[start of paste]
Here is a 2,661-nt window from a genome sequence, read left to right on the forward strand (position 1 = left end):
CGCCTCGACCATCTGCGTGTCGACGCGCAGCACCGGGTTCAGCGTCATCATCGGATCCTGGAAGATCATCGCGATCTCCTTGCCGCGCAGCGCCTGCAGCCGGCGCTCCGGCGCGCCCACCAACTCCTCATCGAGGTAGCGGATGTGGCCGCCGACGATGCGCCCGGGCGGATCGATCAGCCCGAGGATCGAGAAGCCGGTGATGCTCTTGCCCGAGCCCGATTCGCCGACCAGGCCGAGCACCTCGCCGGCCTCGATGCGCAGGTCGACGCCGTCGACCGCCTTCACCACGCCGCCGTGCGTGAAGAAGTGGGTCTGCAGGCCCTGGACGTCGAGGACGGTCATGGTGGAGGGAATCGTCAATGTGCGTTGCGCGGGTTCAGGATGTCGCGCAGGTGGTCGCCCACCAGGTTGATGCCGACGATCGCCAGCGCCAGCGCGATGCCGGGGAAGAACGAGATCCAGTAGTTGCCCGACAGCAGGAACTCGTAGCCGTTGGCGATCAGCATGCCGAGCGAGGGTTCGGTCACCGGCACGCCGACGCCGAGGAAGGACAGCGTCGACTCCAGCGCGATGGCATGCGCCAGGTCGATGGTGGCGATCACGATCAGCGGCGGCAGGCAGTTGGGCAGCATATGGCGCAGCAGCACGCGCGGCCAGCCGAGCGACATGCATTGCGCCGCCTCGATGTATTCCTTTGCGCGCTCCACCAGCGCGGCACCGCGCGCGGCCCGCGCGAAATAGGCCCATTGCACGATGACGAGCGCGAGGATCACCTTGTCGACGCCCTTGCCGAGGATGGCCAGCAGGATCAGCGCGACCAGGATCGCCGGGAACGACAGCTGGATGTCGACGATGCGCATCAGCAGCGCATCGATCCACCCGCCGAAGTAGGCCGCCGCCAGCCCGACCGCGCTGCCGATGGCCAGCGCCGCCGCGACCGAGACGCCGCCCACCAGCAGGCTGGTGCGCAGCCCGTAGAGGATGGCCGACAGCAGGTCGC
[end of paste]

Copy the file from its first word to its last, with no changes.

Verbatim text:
Here is a 2,661-nt window from a genome sequence, read left to right on the forward strand (position 1 = left end):
CGCCTCGACCATCTGCGTGTCGACGCGCAGCACCGGGTTCAGCGTCATCATCGGATCCTGGAAGATCATCGCGATCTCCTTGCCGCGCAGCGCCTGCAGCCGGCGCTCCGGCGCGCCCACCAACTCCTCATCGAGGTAGCGGATGTGGCCGCCGACGATGCGCCCGGGCGGATCGATCAGCCCGAGGATCGAGAAGCCGGTGATGCTCTTGCCCGAGCCCGATTCGCCGACCAGGCCGAGCACCTCGCCGGCCTCGATGCGCAGGTCGACGCCGTCGACCGCCTTCACCACGCCGCCGTGCGTGAAGAAGTGGGTCTGCAGGCCCTGGACGTCGAGGACGGTCATGGTGGAGGGAATCGTCAATGTGCGTTGCGCGGGTTCAGGATGTCGCGCAGGTGGTCGCCCACCAGGTTGATGCCGACGATCGCCAGCGCCAGCGCGATGCCGGGGAAGAACGAGATCCAGTAGTTGCCCGACAGCAGGAACTCGTAGCCGTTGGCGATCAGCATGCCGAGCGAGGGTTCGGTCACCGGCACGCCGACGCCGAGGAAGGACAGCGTCGACTCCAGCGCGATGGCATGCGCCAGGTCGATGGTGGCGATCACGATCAGCGGCGGCAGGCAGTTGGGCAGCATATGGCGCAGCAGCACGCGCGGCCAGCCGAGCGACATGCATTGCGCCGCCTCGATGTATTCCTTTGCGCGCTCCACCAGCGCGGCACCGCGCGCGGCCCGCGCGAAATAGGCCCATTGCACGATGACGAGCGCGAGGATCACCTTGTCGACGCCCTTGCCGAGGATGGCCAGCAGGATCAGCGCGACCAGGATCGCCGGGAACGACAGCTGGATGTCGACGATGCGCATCAGCAGCGCATCGATCCACCCGCCGAAGTAGGCCGCCGCCAGCCCGACCGCGCTGCCGATGGCCAGCGCCGCCGCGACCGAGACGCCGCCCACCAGCAGGCTGGTGCGCAGCCCGTAGAGGATGGCCGACAGCAGGTCGC